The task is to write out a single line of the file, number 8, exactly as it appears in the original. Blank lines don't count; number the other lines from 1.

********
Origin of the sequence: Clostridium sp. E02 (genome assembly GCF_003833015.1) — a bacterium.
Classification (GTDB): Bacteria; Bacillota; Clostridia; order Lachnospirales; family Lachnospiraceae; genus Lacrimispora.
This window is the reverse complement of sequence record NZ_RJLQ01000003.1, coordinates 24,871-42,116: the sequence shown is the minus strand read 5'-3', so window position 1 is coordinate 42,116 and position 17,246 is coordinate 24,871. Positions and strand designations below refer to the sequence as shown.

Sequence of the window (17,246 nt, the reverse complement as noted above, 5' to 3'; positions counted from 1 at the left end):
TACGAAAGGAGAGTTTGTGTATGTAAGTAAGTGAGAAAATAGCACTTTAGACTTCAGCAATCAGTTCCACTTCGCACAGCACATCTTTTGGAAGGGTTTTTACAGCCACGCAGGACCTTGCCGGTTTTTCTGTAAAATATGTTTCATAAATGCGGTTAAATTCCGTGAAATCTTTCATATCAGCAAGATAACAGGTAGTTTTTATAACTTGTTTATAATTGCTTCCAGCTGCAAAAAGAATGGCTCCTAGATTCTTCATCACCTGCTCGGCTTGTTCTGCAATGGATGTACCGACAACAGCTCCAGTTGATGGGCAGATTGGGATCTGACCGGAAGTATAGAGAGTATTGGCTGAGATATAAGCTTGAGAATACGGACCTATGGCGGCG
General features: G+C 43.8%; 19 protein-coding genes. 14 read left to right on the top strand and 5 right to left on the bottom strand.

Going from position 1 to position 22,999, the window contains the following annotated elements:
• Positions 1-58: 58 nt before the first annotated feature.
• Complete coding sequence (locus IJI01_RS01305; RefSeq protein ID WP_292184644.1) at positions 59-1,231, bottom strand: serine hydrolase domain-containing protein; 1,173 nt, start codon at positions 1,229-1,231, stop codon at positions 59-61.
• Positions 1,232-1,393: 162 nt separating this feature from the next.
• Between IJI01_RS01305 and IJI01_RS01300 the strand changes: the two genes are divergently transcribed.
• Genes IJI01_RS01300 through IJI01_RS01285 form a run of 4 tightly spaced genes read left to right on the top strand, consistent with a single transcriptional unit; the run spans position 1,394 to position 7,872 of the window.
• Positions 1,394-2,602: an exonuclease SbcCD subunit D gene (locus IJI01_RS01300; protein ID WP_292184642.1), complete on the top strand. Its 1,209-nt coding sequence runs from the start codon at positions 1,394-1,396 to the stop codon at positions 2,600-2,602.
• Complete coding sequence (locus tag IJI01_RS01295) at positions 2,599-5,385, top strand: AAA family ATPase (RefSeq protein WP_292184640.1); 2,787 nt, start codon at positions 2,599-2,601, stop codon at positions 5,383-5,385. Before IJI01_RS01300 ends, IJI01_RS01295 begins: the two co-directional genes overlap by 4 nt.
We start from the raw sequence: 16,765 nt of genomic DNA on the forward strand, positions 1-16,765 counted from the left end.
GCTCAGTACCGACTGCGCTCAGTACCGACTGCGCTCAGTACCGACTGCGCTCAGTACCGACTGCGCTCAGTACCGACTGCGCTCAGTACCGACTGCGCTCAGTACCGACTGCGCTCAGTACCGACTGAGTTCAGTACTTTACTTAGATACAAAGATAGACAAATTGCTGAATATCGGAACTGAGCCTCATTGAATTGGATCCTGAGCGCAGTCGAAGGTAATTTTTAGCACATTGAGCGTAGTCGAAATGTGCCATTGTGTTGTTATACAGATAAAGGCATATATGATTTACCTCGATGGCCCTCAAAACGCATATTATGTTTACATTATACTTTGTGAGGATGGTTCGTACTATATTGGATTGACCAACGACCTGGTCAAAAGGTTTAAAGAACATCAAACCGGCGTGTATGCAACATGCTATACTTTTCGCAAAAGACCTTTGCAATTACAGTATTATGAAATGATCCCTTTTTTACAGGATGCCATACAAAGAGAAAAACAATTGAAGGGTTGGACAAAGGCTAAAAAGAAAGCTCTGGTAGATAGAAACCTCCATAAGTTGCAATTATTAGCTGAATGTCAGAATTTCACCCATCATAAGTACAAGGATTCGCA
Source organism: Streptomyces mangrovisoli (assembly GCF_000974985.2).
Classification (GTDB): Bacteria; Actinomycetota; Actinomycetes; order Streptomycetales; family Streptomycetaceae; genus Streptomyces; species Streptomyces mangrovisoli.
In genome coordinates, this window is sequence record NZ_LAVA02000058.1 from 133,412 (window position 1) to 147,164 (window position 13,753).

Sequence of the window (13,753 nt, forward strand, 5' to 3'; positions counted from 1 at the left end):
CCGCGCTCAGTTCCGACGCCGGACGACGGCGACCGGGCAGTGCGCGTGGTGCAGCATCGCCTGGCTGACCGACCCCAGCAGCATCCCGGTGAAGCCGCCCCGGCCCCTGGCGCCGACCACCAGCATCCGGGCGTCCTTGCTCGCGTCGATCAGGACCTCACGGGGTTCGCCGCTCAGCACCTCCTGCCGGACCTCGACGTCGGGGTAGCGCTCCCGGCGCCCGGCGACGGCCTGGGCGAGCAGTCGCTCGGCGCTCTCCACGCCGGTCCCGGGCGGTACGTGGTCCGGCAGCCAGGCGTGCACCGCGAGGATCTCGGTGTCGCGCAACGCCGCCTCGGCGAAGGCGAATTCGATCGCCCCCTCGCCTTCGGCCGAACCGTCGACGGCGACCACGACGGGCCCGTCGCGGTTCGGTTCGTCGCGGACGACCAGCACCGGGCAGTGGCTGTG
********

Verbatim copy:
• Positions 1-58: 58 nt before the first annotated feature.